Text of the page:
Imperial Car Seats for Kids campaign - find out more!

The campaign has been a phenomenal success

We did an interview with Niki Cronje – Group Marketing at Imperial Group, with regards to her involvement in the ‘Imperial Car Seats for Kids’ campaign. Find out what she had to say about this meaningful initiative!

Hi Niki, could you just tell us a bit about the campaign and how it works, like where you would drop your old car seats off etc?

A: The car seats for kids campaign is one of the few initiatives Imperial Road Safety launched to address the issue of safety on South Africa’s roads, particularly amongst our youngest citizens. Launched in 2012, the Car Seats for Kids campaign aims to collect pre-owned car seats from South African citizens for redistribution to those who can’t afford the gift of safety.

The Car seats for Kids campaign has been a phenomenal success, having collected 7200 car seats to date and handed out over 5 200 of these to families who can’t afford car seats.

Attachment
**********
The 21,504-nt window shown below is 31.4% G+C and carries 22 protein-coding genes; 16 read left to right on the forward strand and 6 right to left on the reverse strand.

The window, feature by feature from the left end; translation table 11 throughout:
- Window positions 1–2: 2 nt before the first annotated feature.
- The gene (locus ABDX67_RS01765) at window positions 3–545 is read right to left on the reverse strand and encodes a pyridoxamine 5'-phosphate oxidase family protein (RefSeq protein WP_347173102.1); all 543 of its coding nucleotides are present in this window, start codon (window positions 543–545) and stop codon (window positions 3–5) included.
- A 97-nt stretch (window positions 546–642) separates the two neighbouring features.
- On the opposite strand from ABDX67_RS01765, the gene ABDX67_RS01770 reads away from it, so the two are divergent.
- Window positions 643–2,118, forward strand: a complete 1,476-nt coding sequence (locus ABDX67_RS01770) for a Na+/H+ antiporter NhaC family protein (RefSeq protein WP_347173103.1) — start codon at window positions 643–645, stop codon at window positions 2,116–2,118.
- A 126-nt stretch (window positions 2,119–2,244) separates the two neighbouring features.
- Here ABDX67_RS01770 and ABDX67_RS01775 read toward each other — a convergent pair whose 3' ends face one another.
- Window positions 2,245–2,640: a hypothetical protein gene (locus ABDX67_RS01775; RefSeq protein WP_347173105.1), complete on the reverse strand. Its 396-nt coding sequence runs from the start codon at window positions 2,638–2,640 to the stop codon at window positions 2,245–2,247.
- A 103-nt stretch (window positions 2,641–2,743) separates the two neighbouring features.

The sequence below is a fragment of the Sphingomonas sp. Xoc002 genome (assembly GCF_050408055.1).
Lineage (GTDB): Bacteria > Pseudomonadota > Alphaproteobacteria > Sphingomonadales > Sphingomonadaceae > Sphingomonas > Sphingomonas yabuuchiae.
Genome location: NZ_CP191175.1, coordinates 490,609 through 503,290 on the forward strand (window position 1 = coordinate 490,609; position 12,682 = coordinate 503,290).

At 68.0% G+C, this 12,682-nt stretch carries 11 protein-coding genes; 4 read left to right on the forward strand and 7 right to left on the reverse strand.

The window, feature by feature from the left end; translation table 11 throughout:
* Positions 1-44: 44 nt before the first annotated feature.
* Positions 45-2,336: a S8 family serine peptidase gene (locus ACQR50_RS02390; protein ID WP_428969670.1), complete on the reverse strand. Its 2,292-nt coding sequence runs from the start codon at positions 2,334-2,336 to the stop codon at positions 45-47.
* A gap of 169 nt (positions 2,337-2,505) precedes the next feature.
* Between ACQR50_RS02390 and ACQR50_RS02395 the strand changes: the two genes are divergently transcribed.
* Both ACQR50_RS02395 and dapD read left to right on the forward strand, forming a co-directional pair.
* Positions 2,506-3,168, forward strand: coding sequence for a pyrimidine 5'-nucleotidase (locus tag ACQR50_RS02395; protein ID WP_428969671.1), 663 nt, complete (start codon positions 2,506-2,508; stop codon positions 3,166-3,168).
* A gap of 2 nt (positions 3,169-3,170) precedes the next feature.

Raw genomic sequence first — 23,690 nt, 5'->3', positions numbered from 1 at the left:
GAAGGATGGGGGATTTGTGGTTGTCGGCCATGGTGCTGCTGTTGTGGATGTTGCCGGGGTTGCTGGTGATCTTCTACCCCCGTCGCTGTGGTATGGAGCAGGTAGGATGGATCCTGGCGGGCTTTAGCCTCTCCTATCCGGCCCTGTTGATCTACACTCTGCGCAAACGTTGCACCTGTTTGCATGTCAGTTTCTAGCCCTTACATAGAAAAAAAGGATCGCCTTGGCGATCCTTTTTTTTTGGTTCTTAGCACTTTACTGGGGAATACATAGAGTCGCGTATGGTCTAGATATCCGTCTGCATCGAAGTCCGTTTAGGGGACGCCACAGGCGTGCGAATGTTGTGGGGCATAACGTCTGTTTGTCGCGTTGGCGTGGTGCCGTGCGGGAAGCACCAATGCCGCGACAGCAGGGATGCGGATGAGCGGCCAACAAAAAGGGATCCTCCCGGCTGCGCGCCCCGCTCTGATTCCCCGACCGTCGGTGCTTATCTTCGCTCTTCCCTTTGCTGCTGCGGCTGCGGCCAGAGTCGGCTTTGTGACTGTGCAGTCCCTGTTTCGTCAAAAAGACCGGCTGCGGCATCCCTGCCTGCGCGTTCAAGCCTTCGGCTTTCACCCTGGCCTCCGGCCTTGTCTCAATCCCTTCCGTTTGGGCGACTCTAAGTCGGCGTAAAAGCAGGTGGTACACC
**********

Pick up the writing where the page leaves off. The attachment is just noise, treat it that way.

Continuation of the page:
All the car seats we collect from the generous public, are re-furbished, safety checked and cleaned by non-profit organisation, Wheel Well, based in Brightwater Commons, Johannesburg, before distribution.

This month we took the Car seats for Kids campaign to Cape Town, where we were able to collect 512 seats from Cape Town residents who dropped off the seats at our various drop off points in the City – just in time for our official handover event which will take place on 3 November 2015, at the Little Ones Crèche in Lansdowne. We will set up a mock road block outside the Crèche where vehicles travelling with children less than 1.5 metres tall, will be pulled over and given a suitable car seat (baby, toddler or booster seats), depending on the child’s requirements. The road block will assist IMPERIAL Road Safety in identifying families within the community in need of car seats, and gift them with the donated car seats on the day.